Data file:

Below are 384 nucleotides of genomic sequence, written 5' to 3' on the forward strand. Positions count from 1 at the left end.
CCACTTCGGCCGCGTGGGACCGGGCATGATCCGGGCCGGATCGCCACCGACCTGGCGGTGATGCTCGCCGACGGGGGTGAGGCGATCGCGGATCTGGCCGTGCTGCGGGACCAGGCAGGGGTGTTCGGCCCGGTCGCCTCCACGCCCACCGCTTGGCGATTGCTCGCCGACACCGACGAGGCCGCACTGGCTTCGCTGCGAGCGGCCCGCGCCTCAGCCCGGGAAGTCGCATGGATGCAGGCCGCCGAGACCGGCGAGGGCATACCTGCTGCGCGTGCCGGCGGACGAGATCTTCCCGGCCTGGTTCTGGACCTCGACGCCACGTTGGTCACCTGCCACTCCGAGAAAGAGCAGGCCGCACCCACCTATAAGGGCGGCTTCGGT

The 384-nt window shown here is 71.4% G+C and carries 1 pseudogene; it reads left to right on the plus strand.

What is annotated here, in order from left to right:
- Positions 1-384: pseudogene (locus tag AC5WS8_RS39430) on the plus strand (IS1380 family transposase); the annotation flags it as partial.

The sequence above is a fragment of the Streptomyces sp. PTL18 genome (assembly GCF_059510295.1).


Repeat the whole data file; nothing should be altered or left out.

Below are 384 nucleotides of genomic sequence, written 5' to 3' on the forward strand. Positions count from 1 at the left end.
CCACTTCGGCCGCGTGGGACCGGGCATGATCCGGGCCGGATCGCCACCGACCTGGCGGTGATGCTCGCCGACGGGGGTGAGGCGATCGCGGATCTGGCCGTGCTGCGGGACCAGGCAGGGGTGTTCGGCCCGGTCGCCTCCACGCCCACCGCTTGGCGATTGCTCGCCGACACCGACGAGGCCGCACTGGCTTCGCTGCGAGCGGCCCGCGCCTCAGCCCGGGAAGTCGCATGGATGCAGGCCGCCGAGACCGGCGAGGGCATACCTGCTGCGCGTGCCGGCGGACGAGATCTTCCCGGCCTGGTTCTGGACCTCGACGCCACGTTGGTCACCTGCCACTCCGAGAAAGAGCAGGCCGCACCCACCTATAAGGGCGGCTTCGGT

The 384-nt window shown here is 71.4% G+C and carries 1 pseudogene; it reads left to right on the plus strand.

What is annotated here, in order from left to right:
- Positions 1-384: pseudogene (locus tag AC5WS8_RS39430) on the plus strand (IS1380 family transposase); the annotation flags it as partial.

The sequence above is a fragment of the Streptomyces sp. PTL18 genome (assembly GCF_059510295.1).